Stimulated by drought, grasshoppers threaten rangelands
BILLINGS – A severe drought in the western United States dries up rivers, starts wildfires and forces farmers to search for water. Next: an invasion of voracious locusts.
Federal agriculture officials are launching what could become their biggest grasshopper destruction campaign since the 1980s amid an outbreak of drought-loving insects that cattle ranchers fear will strip public ranges and private.
Grasshoppers thrive in hot, dry weather, and populations were already on the rise last year, paving the way for an even larger epidemic in 2021. Such outbreaks could become more frequent as climate change alters patterns of disease. precipitation, the scientists said.
To lessen the economic damage from grasshoppers, the United States Department of Agriculture began aerial spraying of the pesticide diflubenzuron in late June to kill grasshopper nymphs before they become adults. About 3,000 square miles of Montana is expected to be sprayed, about double the size of Rhode Island.
The scale of the program has alarmed environmentalists who say the widespread spraying will kill many insects, including spiders and other grasshopper predators as well as ailing species such as monarch butterflies. They also fear pesticides could ruin organic farms adjacent to spray areas.
A typical infestation can wipe out 20% of range fodder and have an impact of $ 900 million, according to a 2012 University of Wyoming study cited by federal officials.
Drought benefits grasshoppers in part because it reduces the exposure of grasshopper eggs to deadly pests that need moisture, said Chelse Prather, an insect ecologist at the University of Dayton.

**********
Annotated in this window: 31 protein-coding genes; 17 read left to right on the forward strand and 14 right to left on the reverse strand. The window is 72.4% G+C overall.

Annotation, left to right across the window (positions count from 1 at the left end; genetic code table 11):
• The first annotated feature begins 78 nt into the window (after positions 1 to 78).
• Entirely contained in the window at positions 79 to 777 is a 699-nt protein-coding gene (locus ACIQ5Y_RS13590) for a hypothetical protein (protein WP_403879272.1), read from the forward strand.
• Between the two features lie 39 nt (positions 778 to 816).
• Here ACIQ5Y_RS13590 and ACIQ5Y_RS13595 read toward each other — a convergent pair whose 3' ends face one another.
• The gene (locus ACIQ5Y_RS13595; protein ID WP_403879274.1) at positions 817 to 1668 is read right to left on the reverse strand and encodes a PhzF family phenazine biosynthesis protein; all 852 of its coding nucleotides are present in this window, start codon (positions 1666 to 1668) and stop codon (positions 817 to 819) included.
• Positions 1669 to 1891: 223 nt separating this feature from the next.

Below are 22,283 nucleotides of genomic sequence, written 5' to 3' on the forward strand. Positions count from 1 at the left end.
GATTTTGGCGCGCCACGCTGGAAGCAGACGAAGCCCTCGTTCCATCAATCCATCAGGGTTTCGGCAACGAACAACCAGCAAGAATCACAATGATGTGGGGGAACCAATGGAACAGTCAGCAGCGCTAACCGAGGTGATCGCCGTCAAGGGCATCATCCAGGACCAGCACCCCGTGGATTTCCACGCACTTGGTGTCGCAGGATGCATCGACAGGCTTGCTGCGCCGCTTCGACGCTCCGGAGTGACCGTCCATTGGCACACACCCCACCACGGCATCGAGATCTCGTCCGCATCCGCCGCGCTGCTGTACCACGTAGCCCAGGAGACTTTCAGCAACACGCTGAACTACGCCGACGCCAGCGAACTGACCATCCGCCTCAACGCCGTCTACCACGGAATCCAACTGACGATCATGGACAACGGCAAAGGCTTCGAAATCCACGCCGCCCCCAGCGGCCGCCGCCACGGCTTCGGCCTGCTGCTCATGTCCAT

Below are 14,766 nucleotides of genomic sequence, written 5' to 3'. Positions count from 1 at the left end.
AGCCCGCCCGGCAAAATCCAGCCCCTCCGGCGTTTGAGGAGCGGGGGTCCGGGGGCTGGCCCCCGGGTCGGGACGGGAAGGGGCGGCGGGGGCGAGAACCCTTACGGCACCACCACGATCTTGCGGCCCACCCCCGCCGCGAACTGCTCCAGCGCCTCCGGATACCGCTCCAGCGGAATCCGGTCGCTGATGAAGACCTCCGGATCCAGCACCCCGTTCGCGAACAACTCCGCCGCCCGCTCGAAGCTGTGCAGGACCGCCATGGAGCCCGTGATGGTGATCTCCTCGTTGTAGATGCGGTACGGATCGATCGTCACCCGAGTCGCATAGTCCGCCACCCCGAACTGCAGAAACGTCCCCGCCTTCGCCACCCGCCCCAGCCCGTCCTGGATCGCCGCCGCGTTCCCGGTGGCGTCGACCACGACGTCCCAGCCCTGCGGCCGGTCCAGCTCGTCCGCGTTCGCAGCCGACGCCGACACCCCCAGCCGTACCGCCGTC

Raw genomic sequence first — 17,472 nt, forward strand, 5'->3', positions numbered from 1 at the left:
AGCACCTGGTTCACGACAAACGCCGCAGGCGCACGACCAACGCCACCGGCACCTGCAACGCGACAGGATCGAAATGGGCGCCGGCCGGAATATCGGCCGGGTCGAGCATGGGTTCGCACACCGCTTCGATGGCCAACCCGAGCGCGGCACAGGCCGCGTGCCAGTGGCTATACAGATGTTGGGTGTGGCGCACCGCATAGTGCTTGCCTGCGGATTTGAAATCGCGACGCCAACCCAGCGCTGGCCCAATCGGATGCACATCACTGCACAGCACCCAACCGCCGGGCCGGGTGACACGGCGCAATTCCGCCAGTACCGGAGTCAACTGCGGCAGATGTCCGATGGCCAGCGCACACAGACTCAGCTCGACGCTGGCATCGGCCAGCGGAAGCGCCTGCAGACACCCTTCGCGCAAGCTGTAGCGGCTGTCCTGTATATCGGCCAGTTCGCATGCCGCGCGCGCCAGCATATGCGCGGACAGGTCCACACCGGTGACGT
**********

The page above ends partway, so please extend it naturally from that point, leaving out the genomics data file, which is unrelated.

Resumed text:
This year’s outbreak will peak in about two months, Prather said, when the insects grow to 2 to 3 inches in length and become so widespread that they will begin to eat more plant material than livestock.
State job seekers can get a federal bonus of $ 1,000
SANTA FE – Federal relief funds will be used to provide back-to-work bonuses of up to $ 1,000 to New Mexico residents who find employment in the coming weeks and stop receiving insurance benefits- unemployment, state labor officials said on July 2.
New Mexico Democratic Governor Michelle Lujan Grisham’s program aims to encourage a return to work before federal unemployment supplements expire in early September.
New child support payments gradually drop from $ 1,000 to $ 400 by the end of July, providing a larger payment sooner a job is secure. The federal supplement provides an additional $ 300 per week in addition to state unemployment benefits.
Some companies have complained that the increase in federal assistance for the unemployed – especially the additional $ 300 per week benefit, intended to cushion the economic blow of the pandemic – has discouraged people from seeking employment. But other factors have also reportedly contributed to the shortage of people re-seeking work, ranging from difficulty arranging or paying for childcare services to lingering fears of COVID-19.
In response to criticism of the length of extended unemployment benefits, dozens of states began to drop extended federal aid in June.
More than 70,000 New Mexico residents receive unemployment insurance. On July 1, state health officials lifted the latest restrictions on business occupancy and public gatherings, opening up the economy as vaccination rates exceed 62%.
The Department of Workforce Solutions says it expects up to 15,000 people to take advantage of the return-to-work program at a total cost of up to $ 10.1 million.
Recall petition begins against Cowboys for Trump founder
SANTA FE – A political committee has started circulating a petition to remove Cowboys or Trump founder Couy Griffin from his public service as commissioner in Otero County.
The Couy Griffin Recall Committee said on July 1 in a press release that it had started collecting signatures in a bid to schedule a recall election.